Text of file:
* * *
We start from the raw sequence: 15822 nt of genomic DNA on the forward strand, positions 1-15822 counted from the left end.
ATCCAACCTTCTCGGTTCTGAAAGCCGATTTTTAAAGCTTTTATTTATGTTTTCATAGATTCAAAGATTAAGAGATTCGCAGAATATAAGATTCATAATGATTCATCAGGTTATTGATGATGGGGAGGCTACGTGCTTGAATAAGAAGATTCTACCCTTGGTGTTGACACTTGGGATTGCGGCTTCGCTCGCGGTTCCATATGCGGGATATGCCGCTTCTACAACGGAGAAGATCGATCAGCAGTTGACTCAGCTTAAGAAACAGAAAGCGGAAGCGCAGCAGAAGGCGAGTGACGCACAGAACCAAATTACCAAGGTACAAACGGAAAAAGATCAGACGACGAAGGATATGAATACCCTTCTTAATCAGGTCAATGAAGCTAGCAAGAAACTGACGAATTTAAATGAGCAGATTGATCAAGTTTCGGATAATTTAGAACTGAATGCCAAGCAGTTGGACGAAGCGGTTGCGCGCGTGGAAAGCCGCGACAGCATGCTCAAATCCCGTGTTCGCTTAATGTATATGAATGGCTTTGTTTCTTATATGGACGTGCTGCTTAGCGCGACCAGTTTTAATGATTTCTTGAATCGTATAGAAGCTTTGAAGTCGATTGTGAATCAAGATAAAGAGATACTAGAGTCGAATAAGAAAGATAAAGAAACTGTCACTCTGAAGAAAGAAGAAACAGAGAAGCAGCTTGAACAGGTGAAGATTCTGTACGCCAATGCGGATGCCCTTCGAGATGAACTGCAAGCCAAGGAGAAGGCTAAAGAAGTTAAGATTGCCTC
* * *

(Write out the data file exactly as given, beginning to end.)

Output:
We start from the raw sequence: 15822 nt of genomic DNA on the forward strand, positions 1-15822 counted from the left end.
ATCCAACCTTCTCGGTTCTGAAAGCCGATTTTTAAAGCTTTTATTTATGTTTTCATAGATTCAAAGATTAAGAGATTCGCAGAATATAAGATTCATAATGATTCATCAGGTTATTGATGATGGGGAGGCTACGTGCTTGAATAAGAAGATTCTACCCTTGGTGTTGACACTTGGGATTGCGGCTTCGCTCGCGGTTCCATATGCGGGATATGCCGCTTCTACAACGGAGAAGATCGATCAGCAGTTGACTCAGCTTAAGAAACAGAAAGCGGAAGCGCAGCAGAAGGCGAGTGACGCACAGAACCAAATTACCAAGGTACAAACGGAAAAAGATCAGACGACGAAGGATATGAATACCCTTCTTAATCAGGTCAATGAAGCTAGCAAGAAACTGACGAATTTAAATGAGCAGATTGATCAAGTTTCGGATAATTTAGAACTGAATGCCAAGCAGTTGGACGAAGCGGTTGCGCGCGTGGAAAGCCGCGACAGCATGCTCAAATCCCGTGTTCGCTTAATGTATATGAATGGCTTTGTTTCTTATATGGACGTGCTGCTTAGCGCGACCAGTTTTAATGATTTCTTGAATCGTATAGAAGCTTTGAAGTCGATTGTGAATCAAGATAAAGAGATACTAGAGTCGAATAAGAAAGATAAAGAAACTGTCACTCTGAAGAAAGAAGAAACAGAGAAGCAGCTTGAACAGGTGAAGATTCTGTACGCCAATGCGGATGCCCTTCGAGATGAACTGCAAGCCAAGGAGAAGGCTAAAGAAGTTAAGATTGCCTC